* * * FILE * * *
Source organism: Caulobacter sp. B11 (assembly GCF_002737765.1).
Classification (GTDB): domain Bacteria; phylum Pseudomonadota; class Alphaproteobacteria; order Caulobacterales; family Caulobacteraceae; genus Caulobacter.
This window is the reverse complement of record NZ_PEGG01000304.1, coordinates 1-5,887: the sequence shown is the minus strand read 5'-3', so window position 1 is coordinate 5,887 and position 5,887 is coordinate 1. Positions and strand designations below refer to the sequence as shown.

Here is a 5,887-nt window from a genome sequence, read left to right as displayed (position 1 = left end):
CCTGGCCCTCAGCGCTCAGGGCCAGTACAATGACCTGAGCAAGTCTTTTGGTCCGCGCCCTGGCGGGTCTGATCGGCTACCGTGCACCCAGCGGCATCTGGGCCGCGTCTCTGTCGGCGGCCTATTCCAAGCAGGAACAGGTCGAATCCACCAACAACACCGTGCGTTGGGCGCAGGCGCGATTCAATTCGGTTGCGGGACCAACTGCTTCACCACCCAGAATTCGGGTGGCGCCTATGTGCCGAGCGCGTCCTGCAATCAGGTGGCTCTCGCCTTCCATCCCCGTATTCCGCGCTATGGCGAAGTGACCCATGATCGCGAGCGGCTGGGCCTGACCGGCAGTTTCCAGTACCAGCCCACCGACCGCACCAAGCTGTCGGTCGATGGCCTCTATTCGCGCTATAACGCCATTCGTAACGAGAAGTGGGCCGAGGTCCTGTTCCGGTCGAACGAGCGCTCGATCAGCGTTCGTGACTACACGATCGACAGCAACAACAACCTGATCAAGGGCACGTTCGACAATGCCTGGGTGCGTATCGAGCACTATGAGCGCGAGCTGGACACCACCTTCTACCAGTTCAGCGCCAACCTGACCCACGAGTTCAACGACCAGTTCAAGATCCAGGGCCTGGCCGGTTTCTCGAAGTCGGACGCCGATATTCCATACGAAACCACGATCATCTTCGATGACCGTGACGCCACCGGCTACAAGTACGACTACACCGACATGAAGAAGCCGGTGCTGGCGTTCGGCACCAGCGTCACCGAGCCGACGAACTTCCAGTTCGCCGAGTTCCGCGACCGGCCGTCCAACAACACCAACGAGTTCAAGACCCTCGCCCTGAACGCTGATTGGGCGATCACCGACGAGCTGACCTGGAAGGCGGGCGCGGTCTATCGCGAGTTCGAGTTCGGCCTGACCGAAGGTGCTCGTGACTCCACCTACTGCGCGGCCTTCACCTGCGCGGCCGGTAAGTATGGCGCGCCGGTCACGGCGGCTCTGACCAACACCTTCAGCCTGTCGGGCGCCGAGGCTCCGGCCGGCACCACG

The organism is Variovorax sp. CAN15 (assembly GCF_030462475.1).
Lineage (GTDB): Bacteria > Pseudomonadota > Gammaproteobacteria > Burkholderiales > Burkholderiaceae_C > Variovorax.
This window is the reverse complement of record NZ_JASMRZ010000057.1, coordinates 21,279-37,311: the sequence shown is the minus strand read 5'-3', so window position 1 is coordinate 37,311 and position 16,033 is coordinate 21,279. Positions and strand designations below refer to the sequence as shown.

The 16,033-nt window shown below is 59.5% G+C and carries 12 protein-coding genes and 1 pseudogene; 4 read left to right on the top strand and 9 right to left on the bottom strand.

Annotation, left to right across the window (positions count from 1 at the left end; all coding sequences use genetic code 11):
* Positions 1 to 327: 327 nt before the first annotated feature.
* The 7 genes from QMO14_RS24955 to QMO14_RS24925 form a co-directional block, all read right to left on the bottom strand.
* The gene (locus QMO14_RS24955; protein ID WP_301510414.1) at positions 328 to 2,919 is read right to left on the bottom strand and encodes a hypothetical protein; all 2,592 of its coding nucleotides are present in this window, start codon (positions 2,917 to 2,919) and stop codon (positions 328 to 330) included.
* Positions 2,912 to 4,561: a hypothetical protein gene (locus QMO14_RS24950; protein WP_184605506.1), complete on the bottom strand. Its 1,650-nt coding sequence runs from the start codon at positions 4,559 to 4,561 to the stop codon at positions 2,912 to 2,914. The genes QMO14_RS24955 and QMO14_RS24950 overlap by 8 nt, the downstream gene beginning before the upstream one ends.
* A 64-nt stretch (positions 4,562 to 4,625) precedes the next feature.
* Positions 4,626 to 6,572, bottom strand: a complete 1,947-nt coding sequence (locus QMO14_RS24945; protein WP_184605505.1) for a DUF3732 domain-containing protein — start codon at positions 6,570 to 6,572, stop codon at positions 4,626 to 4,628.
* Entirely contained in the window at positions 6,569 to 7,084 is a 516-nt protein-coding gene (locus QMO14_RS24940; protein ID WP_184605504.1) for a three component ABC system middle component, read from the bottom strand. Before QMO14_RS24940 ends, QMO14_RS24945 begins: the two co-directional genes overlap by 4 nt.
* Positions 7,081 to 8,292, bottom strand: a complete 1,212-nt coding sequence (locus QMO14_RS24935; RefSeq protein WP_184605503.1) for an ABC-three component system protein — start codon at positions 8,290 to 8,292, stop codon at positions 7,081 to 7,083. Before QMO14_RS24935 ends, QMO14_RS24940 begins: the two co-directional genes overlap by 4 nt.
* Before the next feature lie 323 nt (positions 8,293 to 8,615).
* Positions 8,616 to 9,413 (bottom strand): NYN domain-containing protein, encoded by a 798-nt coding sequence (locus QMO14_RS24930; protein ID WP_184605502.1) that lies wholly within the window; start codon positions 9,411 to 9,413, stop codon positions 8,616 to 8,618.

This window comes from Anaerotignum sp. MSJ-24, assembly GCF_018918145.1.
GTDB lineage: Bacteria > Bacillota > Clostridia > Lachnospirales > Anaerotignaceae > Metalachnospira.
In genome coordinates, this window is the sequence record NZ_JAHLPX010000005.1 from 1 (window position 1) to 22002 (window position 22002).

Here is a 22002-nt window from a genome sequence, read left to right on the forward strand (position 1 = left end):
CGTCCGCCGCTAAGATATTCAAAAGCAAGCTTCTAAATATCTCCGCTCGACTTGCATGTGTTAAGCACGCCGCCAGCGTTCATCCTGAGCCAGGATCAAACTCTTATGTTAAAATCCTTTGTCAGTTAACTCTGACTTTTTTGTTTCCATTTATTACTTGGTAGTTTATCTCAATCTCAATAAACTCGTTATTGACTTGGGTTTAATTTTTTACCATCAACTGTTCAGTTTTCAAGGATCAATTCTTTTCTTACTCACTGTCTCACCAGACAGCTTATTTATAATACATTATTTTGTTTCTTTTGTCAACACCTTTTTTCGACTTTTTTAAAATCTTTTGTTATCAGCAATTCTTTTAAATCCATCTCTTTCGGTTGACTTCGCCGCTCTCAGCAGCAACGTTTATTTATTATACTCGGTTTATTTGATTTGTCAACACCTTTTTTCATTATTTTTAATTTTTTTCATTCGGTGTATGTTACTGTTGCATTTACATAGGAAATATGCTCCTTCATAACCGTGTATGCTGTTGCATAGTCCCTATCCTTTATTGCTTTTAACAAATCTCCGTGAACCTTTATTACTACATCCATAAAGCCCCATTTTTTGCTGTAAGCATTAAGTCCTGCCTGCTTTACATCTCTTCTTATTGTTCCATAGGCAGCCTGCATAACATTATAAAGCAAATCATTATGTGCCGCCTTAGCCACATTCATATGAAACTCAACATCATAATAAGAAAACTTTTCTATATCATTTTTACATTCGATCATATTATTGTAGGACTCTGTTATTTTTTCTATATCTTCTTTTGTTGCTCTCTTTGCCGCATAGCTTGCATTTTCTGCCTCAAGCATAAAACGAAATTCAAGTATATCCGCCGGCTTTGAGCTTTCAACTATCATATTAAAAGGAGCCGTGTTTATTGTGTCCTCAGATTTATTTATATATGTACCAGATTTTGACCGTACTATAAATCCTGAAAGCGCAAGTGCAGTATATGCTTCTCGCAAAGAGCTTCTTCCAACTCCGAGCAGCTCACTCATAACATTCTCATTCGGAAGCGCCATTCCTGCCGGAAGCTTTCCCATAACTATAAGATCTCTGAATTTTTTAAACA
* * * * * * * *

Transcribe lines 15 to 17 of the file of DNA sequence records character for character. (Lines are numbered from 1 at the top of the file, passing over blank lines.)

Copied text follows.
* A 64-nt stretch (positions 4,562 to 4,625) precedes the next feature.
* Positions 4,626 to 6,572, bottom strand: a complete 1,947-nt coding sequence (locus QMO14_RS24945; protein WP_184605505.1) for a DUF3732 domain-containing protein — start codon at positions 6,570 to 6,572, stop codon at positions 4,626 to 4,628.
* Entirely contained in the window at positions 6,569 to 7,084 is a 516-nt protein-coding gene (locus QMO14_RS24940; protein ID WP_184605504.1) for a three component ABC system middle component, read from the bottom strand. Before QMO14_RS24940 ends, QMO14_RS24945 begins: the two co-directional genes overlap by 4 nt.